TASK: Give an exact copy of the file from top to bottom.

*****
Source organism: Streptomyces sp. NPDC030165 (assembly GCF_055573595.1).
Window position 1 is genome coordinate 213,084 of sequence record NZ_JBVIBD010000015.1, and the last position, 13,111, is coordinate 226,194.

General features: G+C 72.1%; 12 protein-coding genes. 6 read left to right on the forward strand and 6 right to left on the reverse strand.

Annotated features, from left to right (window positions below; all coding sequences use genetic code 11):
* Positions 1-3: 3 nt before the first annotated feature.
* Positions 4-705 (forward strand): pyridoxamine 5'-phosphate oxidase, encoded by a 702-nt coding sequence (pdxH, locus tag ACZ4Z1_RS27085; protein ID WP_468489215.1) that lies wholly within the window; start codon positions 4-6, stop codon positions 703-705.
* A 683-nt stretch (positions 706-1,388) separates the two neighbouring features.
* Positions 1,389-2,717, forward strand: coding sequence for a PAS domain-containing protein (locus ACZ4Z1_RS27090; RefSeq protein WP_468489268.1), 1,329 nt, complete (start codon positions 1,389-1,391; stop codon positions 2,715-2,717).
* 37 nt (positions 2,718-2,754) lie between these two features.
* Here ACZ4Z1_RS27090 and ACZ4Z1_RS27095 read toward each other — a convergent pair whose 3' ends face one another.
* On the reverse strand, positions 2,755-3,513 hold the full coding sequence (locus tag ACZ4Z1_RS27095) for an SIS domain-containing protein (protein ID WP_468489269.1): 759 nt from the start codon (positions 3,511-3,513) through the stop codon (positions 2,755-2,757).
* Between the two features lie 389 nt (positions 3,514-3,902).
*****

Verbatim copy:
Source organism: Streptomyces sp. NPDC030165 (assembly GCF_055573595.1).
Window position 1 is genome coordinate 213,084 of sequence record NZ_JBVIBD010000015.1, and the last position, 13,111, is coordinate 226,194.

General features: G+C 72.1%; 12 protein-coding genes. 6 read left to right on the forward strand and 6 right to left on the reverse strand.

Annotated features, from left to right (window positions below; all coding sequences use genetic code 11):
* Positions 1-3: 3 nt before the first annotated feature.
* Positions 4-705 (forward strand): pyridoxamine 5'-phosphate oxidase, encoded by a 702-nt coding sequence (pdxH, locus tag ACZ4Z1_RS27085; protein ID WP_468489215.1) that lies wholly within the window; start codon positions 4-6, stop codon positions 703-705.
* A 683-nt stretch (positions 706-1,388) separates the two neighbouring features.
* Positions 1,389-2,717, forward strand: coding sequence for a PAS domain-containing protein (locus ACZ4Z1_RS27090; RefSeq protein WP_468489268.1), 1,329 nt, complete (start codon positions 1,389-1,391; stop codon positions 2,715-2,717).
* 37 nt (positions 2,718-2,754) lie between these two features.
* Here ACZ4Z1_RS27090 and ACZ4Z1_RS27095 read toward each other — a convergent pair whose 3' ends face one another.
* On the reverse strand, positions 2,755-3,513 hold the full coding sequence (locus tag ACZ4Z1_RS27095) for an SIS domain-containing protein (protein ID WP_468489269.1): 759 nt from the start codon (positions 3,511-3,513) through the stop codon (positions 2,755-2,757).
* Between the two features lie 389 nt (positions 3,514-3,902).